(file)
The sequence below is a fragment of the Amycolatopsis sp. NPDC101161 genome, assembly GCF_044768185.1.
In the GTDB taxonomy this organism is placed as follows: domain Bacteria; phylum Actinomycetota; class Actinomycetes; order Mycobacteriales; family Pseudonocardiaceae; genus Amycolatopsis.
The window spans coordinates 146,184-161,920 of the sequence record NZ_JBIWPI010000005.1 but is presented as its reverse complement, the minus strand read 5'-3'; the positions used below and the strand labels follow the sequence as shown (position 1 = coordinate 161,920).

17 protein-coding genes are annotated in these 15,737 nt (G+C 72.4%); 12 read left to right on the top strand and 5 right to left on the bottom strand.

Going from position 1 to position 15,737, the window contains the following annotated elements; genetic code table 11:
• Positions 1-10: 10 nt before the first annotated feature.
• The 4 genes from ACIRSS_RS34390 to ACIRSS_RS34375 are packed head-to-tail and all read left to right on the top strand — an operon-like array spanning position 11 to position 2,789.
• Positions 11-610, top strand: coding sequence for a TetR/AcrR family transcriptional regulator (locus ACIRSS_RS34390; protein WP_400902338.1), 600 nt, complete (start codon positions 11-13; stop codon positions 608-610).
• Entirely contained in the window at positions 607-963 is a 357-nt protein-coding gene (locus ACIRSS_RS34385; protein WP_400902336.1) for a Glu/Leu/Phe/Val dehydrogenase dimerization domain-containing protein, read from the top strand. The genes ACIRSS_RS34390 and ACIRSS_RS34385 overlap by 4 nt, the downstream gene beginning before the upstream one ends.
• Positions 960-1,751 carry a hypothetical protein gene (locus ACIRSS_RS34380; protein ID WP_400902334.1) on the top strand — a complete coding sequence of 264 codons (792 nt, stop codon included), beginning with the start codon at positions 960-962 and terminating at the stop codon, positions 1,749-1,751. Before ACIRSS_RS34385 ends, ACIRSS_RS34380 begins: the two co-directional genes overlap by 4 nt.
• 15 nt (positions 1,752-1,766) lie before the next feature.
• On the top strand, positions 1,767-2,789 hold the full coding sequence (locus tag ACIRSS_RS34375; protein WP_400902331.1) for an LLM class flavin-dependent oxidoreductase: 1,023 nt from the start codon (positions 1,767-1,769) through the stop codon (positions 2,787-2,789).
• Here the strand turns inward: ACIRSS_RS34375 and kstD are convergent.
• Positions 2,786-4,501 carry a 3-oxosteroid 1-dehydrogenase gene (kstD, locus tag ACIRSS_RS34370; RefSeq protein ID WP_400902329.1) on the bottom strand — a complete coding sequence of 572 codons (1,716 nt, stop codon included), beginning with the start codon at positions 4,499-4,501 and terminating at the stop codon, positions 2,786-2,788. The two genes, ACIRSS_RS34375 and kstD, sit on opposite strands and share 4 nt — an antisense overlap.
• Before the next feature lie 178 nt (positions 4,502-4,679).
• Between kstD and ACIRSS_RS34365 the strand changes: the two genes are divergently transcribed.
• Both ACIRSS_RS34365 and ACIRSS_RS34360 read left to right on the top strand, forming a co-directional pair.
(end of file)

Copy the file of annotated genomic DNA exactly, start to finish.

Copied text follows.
The sequence below is a fragment of the Amycolatopsis sp. NPDC101161 genome, assembly GCF_044768185.1.
In the GTDB taxonomy this organism is placed as follows: domain Bacteria; phylum Actinomycetota; class Actinomycetes; order Mycobacteriales; family Pseudonocardiaceae; genus Amycolatopsis.
The window spans coordinates 146,184-161,920 of the sequence record NZ_JBIWPI010000005.1 but is presented as its reverse complement, the minus strand read 5'-3'; the positions used below and the strand labels follow the sequence as shown (position 1 = coordinate 161,920).

17 protein-coding genes are annotated in these 15,737 nt (G+C 72.4%); 12 read left to right on the top strand and 5 right to left on the bottom strand.

Going from position 1 to position 15,737, the window contains the following annotated elements; genetic code table 11:
• Positions 1-10: 10 nt before the first annotated feature.
• The 4 genes from ACIRSS_RS34390 to ACIRSS_RS34375 are packed head-to-tail and all read left to right on the top strand — an operon-like array spanning position 11 to position 2,789.
• Positions 11-610, top strand: coding sequence for a TetR/AcrR family transcriptional regulator (locus ACIRSS_RS34390; protein WP_400902338.1), 600 nt, complete (start codon positions 11-13; stop codon positions 608-610).
• Entirely contained in the window at positions 607-963 is a 357-nt protein-coding gene (locus ACIRSS_RS34385; protein WP_400902336.1) for a Glu/Leu/Phe/Val dehydrogenase dimerization domain-containing protein, read from the top strand. The genes ACIRSS_RS34390 and ACIRSS_RS34385 overlap by 4 nt, the downstream gene beginning before the upstream one ends.
• Positions 960-1,751 carry a hypothetical protein gene (locus ACIRSS_RS34380; protein ID WP_400902334.1) on the top strand — a complete coding sequence of 264 codons (792 nt, stop codon included), beginning with the start codon at positions 960-962 and terminating at the stop codon, positions 1,749-1,751. Before ACIRSS_RS34385 ends, ACIRSS_RS34380 begins: the two co-directional genes overlap by 4 nt.
• 15 nt (positions 1,752-1,766) lie before the next feature.
• On the top strand, positions 1,767-2,789 hold the full coding sequence (locus tag ACIRSS_RS34375; protein WP_400902331.1) for an LLM class flavin-dependent oxidoreductase: 1,023 nt from the start codon (positions 1,767-1,769) through the stop codon (positions 2,787-2,789).
• Here the strand turns inward: ACIRSS_RS34375 and kstD are convergent.
• Positions 2,786-4,501 carry a 3-oxosteroid 1-dehydrogenase gene (kstD, locus tag ACIRSS_RS34370; RefSeq protein ID WP_400902329.1) on the bottom strand — a complete coding sequence of 572 codons (1,716 nt, stop codon included), beginning with the start codon at positions 4,499-4,501 and terminating at the stop codon, positions 2,786-2,788. The two genes, ACIRSS_RS34375 and kstD, sit on opposite strands and share 4 nt — an antisense overlap.
• Before the next feature lie 178 nt (positions 4,502-4,679).
• Between kstD and ACIRSS_RS34365 the strand changes: the two genes are divergently transcribed.
• Both ACIRSS_RS34365 and ACIRSS_RS34360 read left to right on the top strand, forming a co-directional pair.